Behavioral and Brain Sciences

Open Peer Commentary

The role of psychology in the study of culture

Daniel Kelly a1 , Edouard Machery a2 , Ron Mallon a3 , Kelby Mason a1 and Stephen P. Stich a1
a1 Department of Philosophy, Rutgers University, New Brunswick, NJ 08901-2882 [email protected] [email protected] [email protected]
a2 Department of History and Philosophy of Science, University of Pittsburgh, Pittsburgh, PA 15260 [email protected]
a3 Department of Philosophy, University of Utah, Salt Lake City, UT 84112. [email protected]

Article author query
kelly d   [PubMed][Google Scholar]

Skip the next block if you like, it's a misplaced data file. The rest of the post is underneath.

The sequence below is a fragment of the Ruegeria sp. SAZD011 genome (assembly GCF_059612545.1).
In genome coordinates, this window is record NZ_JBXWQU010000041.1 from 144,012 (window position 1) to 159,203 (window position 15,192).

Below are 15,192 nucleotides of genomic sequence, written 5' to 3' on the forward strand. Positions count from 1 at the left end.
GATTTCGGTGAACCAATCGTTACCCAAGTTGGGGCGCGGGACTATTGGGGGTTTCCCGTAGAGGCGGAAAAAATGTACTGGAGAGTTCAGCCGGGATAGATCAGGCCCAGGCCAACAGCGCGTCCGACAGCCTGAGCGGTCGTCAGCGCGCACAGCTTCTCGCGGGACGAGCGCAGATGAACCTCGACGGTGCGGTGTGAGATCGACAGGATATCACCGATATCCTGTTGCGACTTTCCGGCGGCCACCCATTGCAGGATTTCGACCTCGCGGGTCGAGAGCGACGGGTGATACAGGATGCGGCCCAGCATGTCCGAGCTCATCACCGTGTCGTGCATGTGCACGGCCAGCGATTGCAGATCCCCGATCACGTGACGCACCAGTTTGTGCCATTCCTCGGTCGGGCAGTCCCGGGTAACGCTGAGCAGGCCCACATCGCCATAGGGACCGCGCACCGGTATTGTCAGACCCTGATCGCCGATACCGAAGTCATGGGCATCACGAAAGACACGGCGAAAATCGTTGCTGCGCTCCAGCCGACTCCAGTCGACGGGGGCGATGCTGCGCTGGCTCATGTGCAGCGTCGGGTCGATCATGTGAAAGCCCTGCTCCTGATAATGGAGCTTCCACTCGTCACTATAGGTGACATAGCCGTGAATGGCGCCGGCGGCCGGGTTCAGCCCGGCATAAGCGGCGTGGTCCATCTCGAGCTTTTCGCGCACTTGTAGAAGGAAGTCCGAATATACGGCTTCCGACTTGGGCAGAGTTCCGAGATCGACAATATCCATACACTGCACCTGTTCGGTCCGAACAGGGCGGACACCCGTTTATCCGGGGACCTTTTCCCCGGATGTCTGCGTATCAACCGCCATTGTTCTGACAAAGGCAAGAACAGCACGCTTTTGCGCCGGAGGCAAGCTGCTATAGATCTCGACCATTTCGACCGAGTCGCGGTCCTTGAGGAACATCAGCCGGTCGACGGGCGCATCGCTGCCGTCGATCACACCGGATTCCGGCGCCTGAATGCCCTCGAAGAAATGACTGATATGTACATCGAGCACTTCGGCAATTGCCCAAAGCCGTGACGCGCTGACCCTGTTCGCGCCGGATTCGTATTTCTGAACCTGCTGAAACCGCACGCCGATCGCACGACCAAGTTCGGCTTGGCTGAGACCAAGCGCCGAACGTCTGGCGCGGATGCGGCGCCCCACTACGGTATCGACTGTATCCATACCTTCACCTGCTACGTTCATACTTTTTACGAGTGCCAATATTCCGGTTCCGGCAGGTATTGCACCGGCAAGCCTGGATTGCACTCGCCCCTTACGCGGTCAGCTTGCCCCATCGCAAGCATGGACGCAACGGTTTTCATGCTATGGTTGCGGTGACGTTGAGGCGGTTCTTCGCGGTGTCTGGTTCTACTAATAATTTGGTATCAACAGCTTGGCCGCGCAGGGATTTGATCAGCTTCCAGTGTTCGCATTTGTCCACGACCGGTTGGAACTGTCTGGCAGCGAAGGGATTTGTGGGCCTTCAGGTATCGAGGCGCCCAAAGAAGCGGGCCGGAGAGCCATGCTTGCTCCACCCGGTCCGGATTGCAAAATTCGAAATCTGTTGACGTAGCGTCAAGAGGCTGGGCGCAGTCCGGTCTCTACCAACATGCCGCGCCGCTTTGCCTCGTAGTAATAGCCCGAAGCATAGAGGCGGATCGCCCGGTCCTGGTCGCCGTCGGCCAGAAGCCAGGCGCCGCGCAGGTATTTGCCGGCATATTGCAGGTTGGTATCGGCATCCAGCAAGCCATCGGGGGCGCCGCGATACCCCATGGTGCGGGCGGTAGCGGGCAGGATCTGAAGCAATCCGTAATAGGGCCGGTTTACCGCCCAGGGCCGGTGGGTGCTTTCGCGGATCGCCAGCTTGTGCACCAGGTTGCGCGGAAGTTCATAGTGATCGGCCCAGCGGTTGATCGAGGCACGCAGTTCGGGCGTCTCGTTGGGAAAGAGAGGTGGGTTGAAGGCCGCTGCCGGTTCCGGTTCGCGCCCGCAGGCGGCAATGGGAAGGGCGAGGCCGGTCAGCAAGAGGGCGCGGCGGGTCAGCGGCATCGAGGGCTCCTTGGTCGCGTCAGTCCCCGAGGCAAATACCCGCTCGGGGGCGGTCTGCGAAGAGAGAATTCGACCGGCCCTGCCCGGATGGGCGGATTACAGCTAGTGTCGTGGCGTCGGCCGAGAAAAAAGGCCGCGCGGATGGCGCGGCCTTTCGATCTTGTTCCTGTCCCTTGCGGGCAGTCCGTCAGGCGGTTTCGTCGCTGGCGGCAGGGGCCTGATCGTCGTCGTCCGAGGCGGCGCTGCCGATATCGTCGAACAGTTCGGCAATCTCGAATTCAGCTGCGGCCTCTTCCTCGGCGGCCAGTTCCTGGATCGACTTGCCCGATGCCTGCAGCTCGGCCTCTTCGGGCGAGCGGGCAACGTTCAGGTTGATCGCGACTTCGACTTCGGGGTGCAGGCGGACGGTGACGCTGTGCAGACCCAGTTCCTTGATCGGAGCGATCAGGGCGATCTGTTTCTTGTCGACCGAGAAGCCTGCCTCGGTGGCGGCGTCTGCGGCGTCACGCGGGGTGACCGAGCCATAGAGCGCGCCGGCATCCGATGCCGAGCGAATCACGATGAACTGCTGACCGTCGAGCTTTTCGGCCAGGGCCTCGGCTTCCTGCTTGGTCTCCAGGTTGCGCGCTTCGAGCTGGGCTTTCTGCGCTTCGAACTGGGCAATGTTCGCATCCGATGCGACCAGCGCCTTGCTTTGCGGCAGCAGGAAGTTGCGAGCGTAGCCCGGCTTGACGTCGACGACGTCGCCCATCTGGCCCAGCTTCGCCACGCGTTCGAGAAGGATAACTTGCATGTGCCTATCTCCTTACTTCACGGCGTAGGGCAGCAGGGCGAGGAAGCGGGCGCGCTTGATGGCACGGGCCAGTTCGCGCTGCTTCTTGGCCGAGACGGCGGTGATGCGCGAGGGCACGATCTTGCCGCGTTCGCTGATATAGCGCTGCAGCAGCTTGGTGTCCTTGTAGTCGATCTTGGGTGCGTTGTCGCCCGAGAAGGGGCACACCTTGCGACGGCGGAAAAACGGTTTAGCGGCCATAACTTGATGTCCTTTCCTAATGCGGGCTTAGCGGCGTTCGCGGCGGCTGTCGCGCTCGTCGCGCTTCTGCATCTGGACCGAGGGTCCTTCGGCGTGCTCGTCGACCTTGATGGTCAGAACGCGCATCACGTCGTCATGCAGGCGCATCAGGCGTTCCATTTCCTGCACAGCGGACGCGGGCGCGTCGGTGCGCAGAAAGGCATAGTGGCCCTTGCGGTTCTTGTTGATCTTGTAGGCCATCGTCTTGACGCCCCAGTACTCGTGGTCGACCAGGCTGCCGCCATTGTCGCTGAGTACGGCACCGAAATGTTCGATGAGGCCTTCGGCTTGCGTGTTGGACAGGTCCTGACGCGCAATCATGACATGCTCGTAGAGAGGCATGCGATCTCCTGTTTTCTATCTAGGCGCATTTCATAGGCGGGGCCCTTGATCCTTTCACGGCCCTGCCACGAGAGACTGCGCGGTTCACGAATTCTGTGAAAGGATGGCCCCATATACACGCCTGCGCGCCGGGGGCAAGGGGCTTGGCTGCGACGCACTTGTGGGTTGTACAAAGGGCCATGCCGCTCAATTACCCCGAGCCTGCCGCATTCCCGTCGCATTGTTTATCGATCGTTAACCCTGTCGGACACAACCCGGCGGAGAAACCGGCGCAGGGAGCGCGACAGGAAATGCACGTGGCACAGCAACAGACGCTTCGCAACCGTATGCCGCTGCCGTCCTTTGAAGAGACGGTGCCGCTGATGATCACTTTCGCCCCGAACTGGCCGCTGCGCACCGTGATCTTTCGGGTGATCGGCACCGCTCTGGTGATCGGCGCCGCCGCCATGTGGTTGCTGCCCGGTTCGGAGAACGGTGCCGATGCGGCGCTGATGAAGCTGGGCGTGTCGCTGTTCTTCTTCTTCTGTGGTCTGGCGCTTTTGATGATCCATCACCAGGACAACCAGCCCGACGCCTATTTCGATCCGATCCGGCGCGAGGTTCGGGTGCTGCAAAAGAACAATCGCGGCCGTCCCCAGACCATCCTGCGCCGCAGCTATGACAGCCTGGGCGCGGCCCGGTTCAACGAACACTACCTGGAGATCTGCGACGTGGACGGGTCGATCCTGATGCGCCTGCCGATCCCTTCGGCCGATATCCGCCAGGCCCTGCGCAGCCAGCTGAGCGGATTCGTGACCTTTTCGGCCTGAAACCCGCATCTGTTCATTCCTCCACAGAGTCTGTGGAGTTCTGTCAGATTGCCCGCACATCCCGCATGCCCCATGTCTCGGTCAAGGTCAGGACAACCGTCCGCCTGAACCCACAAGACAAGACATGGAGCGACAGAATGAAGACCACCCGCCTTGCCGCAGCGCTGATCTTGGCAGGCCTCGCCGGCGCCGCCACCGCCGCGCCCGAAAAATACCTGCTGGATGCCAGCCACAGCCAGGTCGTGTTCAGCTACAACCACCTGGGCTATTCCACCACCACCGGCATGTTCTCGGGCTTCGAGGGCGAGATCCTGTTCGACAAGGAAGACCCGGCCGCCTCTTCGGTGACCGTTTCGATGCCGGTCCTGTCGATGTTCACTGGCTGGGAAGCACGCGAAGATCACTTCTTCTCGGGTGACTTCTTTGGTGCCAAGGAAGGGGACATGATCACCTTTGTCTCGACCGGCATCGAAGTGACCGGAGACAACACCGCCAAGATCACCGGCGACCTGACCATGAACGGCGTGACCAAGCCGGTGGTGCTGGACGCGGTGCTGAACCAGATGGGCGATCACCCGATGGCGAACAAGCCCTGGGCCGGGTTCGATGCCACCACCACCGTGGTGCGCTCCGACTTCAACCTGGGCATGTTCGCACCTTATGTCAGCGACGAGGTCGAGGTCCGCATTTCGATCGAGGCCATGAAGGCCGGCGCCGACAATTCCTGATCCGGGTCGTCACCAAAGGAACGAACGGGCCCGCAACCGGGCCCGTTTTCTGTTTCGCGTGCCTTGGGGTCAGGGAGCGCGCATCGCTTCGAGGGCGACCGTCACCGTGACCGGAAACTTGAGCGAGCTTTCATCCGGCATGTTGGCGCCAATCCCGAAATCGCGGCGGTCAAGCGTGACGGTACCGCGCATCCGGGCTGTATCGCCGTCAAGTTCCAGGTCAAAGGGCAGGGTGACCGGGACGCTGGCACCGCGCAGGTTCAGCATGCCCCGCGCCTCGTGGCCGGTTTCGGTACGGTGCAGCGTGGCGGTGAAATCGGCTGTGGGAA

machery e   [PubMed][Google Scholar] 
mallon r   [PubMed][Google Scholar] 
mason k   [PubMed][Google Scholar] 
stich sp   [PubMed][Google Scholar] 


Although we are enthusiastic about a Darwinian approach to culture, we argue that the overview presented in the target article does not sufficiently emphasize the crucial explanatory role that psychology plays in the study of culture. We use a number of examples to illustrate the variety of ways by which appeal to psychological factors can help explain cultural phenomena.

(Published Online November 9 2006)